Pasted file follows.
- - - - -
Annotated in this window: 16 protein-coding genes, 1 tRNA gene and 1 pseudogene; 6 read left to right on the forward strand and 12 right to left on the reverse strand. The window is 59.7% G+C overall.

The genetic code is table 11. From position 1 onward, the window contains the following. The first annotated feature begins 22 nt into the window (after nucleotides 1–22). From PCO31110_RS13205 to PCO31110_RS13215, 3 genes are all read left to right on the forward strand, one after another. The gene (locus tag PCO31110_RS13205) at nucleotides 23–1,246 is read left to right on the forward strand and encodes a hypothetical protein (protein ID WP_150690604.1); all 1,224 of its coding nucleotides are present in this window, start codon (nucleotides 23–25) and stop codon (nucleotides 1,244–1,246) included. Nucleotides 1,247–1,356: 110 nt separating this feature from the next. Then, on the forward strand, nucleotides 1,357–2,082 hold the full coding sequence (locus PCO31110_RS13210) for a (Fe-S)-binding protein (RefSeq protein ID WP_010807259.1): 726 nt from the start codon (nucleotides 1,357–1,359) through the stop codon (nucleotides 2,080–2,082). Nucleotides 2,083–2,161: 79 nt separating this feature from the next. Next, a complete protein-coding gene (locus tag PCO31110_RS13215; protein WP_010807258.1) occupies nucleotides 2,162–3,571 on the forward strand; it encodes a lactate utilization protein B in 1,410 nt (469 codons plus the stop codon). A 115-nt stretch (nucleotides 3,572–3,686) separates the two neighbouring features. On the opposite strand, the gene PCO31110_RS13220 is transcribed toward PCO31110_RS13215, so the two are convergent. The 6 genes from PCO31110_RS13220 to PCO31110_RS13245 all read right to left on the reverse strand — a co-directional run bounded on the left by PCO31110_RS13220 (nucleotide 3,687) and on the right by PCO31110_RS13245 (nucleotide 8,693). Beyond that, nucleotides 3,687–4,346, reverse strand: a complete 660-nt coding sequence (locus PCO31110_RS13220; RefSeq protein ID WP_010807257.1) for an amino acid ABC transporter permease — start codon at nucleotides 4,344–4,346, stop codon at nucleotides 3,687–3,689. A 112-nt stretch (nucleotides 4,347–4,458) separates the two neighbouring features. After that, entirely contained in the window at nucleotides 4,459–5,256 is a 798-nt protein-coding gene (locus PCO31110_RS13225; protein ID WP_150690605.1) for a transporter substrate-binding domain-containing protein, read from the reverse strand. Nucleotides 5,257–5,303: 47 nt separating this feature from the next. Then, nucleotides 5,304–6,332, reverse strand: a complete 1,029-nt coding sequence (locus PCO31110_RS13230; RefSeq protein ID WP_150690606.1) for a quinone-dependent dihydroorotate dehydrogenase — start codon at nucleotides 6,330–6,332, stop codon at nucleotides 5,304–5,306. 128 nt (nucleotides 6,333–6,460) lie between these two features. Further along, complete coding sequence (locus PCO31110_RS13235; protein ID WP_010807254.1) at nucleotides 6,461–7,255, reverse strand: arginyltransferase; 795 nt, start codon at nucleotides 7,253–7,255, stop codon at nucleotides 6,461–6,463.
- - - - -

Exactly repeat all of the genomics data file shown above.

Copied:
Annotated in this window: 16 protein-coding genes, 1 tRNA gene and 1 pseudogene; 6 read left to right on the forward strand and 12 right to left on the reverse strand. The window is 59.7% G+C overall.

The genetic code is table 11. From position 1 onward, the window contains the following. The first annotated feature begins 22 nt into the window (after nucleotides 1–22). From PCO31110_RS13205 to PCO31110_RS13215, 3 genes are all read left to right on the forward strand, one after another. The gene (locus tag PCO31110_RS13205) at nucleotides 23–1,246 is read left to right on the forward strand and encodes a hypothetical protein (protein ID WP_150690604.1); all 1,224 of its coding nucleotides are present in this window, start codon (nucleotides 23–25) and stop codon (nucleotides 1,244–1,246) included. Nucleotides 1,247–1,356: 110 nt separating this feature from the next. Then, on the forward strand, nucleotides 1,357–2,082 hold the full coding sequence (locus PCO31110_RS13210) for a (Fe-S)-binding protein (RefSeq protein ID WP_010807259.1): 726 nt from the start codon (nucleotides 1,357–1,359) through the stop codon (nucleotides 2,080–2,082). Nucleotides 2,083–2,161: 79 nt separating this feature from the next. Next, a complete protein-coding gene (locus tag PCO31110_RS13215; protein WP_010807258.1) occupies nucleotides 2,162–3,571 on the forward strand; it encodes a lactate utilization protein B in 1,410 nt (469 codons plus the stop codon). A 115-nt stretch (nucleotides 3,572–3,686) separates the two neighbouring features. On the opposite strand, the gene PCO31110_RS13220 is transcribed toward PCO31110_RS13215, so the two are convergent. The 6 genes from PCO31110_RS13220 to PCO31110_RS13245 all read right to left on the reverse strand — a co-directional run bounded on the left by PCO31110_RS13220 (nucleotide 3,687) and on the right by PCO31110_RS13245 (nucleotide 8,693). Beyond that, nucleotides 3,687–4,346, reverse strand: a complete 660-nt coding sequence (locus PCO31110_RS13220; RefSeq protein ID WP_010807257.1) for an amino acid ABC transporter permease — start codon at nucleotides 4,344–4,346, stop codon at nucleotides 3,687–3,689. A 112-nt stretch (nucleotides 4,347–4,458) separates the two neighbouring features. After that, entirely contained in the window at nucleotides 4,459–5,256 is a 798-nt protein-coding gene (locus PCO31110_RS13225; protein ID WP_150690605.1) for a transporter substrate-binding domain-containing protein, read from the reverse strand. Nucleotides 5,257–5,303: 47 nt separating this feature from the next. Then, nucleotides 5,304–6,332, reverse strand: a complete 1,029-nt coding sequence (locus PCO31110_RS13230; RefSeq protein ID WP_150690606.1) for a quinone-dependent dihydroorotate dehydrogenase — start codon at nucleotides 6,330–6,332, stop codon at nucleotides 5,304–5,306. 128 nt (nucleotides 6,333–6,460) lie between these two features. Further along, complete coding sequence (locus PCO31110_RS13235; protein ID WP_010807254.1) at nucleotides 6,461–7,255, reverse strand: arginyltransferase; 795 nt, start codon at nucleotides 7,253–7,255, stop codon at nucleotides 6,461–6,463.